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Showing posts from October, 2010

Spring Autowiring & Component Scanning Problems - Part 6: The Remedy

Part 5 can be found here

So what can you do about root context beans not being wired correctly?

One solution is to ensure that all your root context beans have their autowiring specified via XML, either with explicit elements or autowire="byType" or autowire="byName" XML attributes, but this is a bit of a backward step considering how annotation centric Spring is becoming.

You could enable component scanning (via the XML element) and go through the beans marking them with the @Component family of annotations so that the @Autowired statements are picked up. You will also need to remove the XML-based bean definitions from the context files otherwise you will end up with two conflicting beans - one loaded due to the XML declaration and another loaded due to component scanning.

Or you could switch on 'annotation awareness' by adding a XML element to your root application context files. In fact you only need to add it to one of the root context files as all…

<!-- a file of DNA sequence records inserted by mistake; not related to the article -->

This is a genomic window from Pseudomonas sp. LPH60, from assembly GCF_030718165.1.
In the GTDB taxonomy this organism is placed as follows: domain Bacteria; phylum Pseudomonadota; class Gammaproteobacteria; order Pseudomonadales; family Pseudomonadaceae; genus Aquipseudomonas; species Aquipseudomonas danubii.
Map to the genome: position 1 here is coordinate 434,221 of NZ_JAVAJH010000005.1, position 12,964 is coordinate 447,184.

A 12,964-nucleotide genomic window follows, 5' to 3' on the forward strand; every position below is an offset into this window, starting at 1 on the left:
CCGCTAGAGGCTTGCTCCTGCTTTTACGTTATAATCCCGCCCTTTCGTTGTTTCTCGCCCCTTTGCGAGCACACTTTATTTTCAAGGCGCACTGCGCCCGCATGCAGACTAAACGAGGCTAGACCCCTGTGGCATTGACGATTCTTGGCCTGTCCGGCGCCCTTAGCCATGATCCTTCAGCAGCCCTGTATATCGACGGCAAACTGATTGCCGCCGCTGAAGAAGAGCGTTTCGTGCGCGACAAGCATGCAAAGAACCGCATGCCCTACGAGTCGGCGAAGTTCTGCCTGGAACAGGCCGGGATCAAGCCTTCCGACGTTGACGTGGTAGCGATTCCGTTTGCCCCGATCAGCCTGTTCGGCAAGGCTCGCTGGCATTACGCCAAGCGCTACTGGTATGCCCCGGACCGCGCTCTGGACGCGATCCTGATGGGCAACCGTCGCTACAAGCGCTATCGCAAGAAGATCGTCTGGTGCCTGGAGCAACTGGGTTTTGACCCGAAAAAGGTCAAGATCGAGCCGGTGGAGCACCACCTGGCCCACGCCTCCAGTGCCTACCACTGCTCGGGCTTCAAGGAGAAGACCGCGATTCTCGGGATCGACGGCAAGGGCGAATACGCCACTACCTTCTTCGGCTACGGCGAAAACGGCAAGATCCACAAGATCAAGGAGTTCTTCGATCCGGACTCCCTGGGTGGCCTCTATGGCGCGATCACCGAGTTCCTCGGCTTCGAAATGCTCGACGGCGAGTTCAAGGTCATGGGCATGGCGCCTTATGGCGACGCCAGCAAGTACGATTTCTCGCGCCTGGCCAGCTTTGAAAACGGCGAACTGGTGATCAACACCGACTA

Spring Autowiring & Component Scanning Problems - Part 5: The Cause

Part 4 can be found here

It's not clearly stated in the Spring documentation but the auto-wiring stage for DispatcherServlets only scan through the beans within it's specific application context searching for autowiring annotations (@Autowired, @Qualifier, etc.), it does not venture into the root application context to wire those beans.

It sometimes appears that it does cross that root context boundary if you have root bean classes annotated with one of the @Component family and you enable your web application's component scanning to include that package. What happens is that the bean is loaded into the root application context and then an overwritten version is loaded into the WebApplicationContext. This overlaid version is then auto-wired as it lives inside the WebApplicationContext.

Part 6 can be found here